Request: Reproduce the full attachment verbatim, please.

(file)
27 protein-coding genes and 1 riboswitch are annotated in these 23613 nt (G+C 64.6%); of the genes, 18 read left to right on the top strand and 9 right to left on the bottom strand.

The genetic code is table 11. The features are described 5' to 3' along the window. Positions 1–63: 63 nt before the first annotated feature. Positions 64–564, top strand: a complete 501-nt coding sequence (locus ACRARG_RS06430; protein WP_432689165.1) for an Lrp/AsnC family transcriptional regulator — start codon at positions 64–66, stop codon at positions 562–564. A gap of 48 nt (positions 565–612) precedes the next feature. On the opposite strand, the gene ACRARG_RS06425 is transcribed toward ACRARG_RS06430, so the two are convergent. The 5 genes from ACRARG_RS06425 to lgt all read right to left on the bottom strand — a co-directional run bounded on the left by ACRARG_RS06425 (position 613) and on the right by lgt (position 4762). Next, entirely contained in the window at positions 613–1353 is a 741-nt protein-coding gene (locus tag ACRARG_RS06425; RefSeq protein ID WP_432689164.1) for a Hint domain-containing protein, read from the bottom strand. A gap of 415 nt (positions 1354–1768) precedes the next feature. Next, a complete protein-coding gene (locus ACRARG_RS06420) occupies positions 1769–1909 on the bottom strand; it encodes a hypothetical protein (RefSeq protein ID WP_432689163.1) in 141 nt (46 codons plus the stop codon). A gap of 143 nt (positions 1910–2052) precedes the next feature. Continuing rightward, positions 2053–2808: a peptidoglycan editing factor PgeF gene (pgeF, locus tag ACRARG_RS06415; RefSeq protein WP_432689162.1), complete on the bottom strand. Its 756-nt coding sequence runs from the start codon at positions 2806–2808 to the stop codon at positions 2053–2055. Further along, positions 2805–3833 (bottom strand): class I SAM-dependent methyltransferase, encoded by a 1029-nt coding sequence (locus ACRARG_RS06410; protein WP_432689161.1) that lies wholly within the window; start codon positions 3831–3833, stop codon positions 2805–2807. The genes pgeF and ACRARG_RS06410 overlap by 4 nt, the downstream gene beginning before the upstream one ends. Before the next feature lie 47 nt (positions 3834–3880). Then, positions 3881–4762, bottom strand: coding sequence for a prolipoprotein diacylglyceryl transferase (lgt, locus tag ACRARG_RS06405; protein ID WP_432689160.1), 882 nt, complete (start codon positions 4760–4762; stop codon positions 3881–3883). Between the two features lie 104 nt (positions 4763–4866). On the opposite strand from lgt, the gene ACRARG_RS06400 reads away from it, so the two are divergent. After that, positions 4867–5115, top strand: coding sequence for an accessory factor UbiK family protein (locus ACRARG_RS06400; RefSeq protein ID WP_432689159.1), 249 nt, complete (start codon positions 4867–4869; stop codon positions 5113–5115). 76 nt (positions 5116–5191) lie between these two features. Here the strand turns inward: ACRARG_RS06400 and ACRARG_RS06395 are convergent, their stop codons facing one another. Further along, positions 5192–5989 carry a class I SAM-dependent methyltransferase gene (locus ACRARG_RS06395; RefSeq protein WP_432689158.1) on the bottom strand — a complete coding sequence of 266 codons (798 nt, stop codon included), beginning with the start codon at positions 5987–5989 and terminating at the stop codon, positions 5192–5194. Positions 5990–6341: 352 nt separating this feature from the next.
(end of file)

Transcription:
27 protein-coding genes and 1 riboswitch are annotated in these 23613 nt (G+C 64.6%); of the genes, 18 read left to right on the top strand and 9 right to left on the bottom strand.

The genetic code is table 11. The features are described 5' to 3' along the window. Positions 1–63: 63 nt before the first annotated feature. Positions 64–564, top strand: a complete 501-nt coding sequence (locus ACRARG_RS06430; protein WP_432689165.1) for an Lrp/AsnC family transcriptional regulator — start codon at positions 64–66, stop codon at positions 562–564. A gap of 48 nt (positions 565–612) precedes the next feature. On the opposite strand, the gene ACRARG_RS06425 is transcribed toward ACRARG_RS06430, so the two are convergent. The 5 genes from ACRARG_RS06425 to lgt all read right to left on the bottom strand — a co-directional run bounded on the left by ACRARG_RS06425 (position 613) and on the right by lgt (position 4762). Next, entirely contained in the window at positions 613–1353 is a 741-nt protein-coding gene (locus tag ACRARG_RS06425; RefSeq protein ID WP_432689164.1) for a Hint domain-containing protein, read from the bottom strand. A gap of 415 nt (positions 1354–1768) precedes the next feature. Next, a complete protein-coding gene (locus ACRARG_RS06420) occupies positions 1769–1909 on the bottom strand; it encodes a hypothetical protein (RefSeq protein ID WP_432689163.1) in 141 nt (46 codons plus the stop codon). A gap of 143 nt (positions 1910–2052) precedes the next feature. Continuing rightward, positions 2053–2808: a peptidoglycan editing factor PgeF gene (pgeF, locus tag ACRARG_RS06415; RefSeq protein WP_432689162.1), complete on the bottom strand. Its 756-nt coding sequence runs from the start codon at positions 2806–2808 to the stop codon at positions 2053–2055. Further along, positions 2805–3833 (bottom strand): class I SAM-dependent methyltransferase, encoded by a 1029-nt coding sequence (locus ACRARG_RS06410; protein WP_432689161.1) that lies wholly within the window; start codon positions 3831–3833, stop codon positions 2805–2807. The genes pgeF and ACRARG_RS06410 overlap by 4 nt, the downstream gene beginning before the upstream one ends. Before the next feature lie 47 nt (positions 3834–3880). Then, positions 3881–4762, bottom strand: coding sequence for a prolipoprotein diacylglyceryl transferase (lgt, locus tag ACRARG_RS06405; protein ID WP_432689160.1), 882 nt, complete (start codon positions 4760–4762; stop codon positions 3881–3883). Between the two features lie 104 nt (positions 4763–4866). On the opposite strand from lgt, the gene ACRARG_RS06400 reads away from it, so the two are divergent. After that, positions 4867–5115, top strand: coding sequence for an accessory factor UbiK family protein (locus ACRARG_RS06400; RefSeq protein ID WP_432689159.1), 249 nt, complete (start codon positions 4867–4869; stop codon positions 5113–5115). 76 nt (positions 5116–5191) lie between these two features. Here the strand turns inward: ACRARG_RS06400 and ACRARG_RS06395 are convergent, their stop codons facing one another. Further along, positions 5192–5989 carry a class I SAM-dependent methyltransferase gene (locus ACRARG_RS06395; RefSeq protein WP_432689158.1) on the bottom strand — a complete coding sequence of 266 codons (798 nt, stop codon included), beginning with the start codon at positions 5987–5989 and terminating at the stop codon, positions 5192–5194. Positions 5990–6341: 352 nt separating this feature from the next.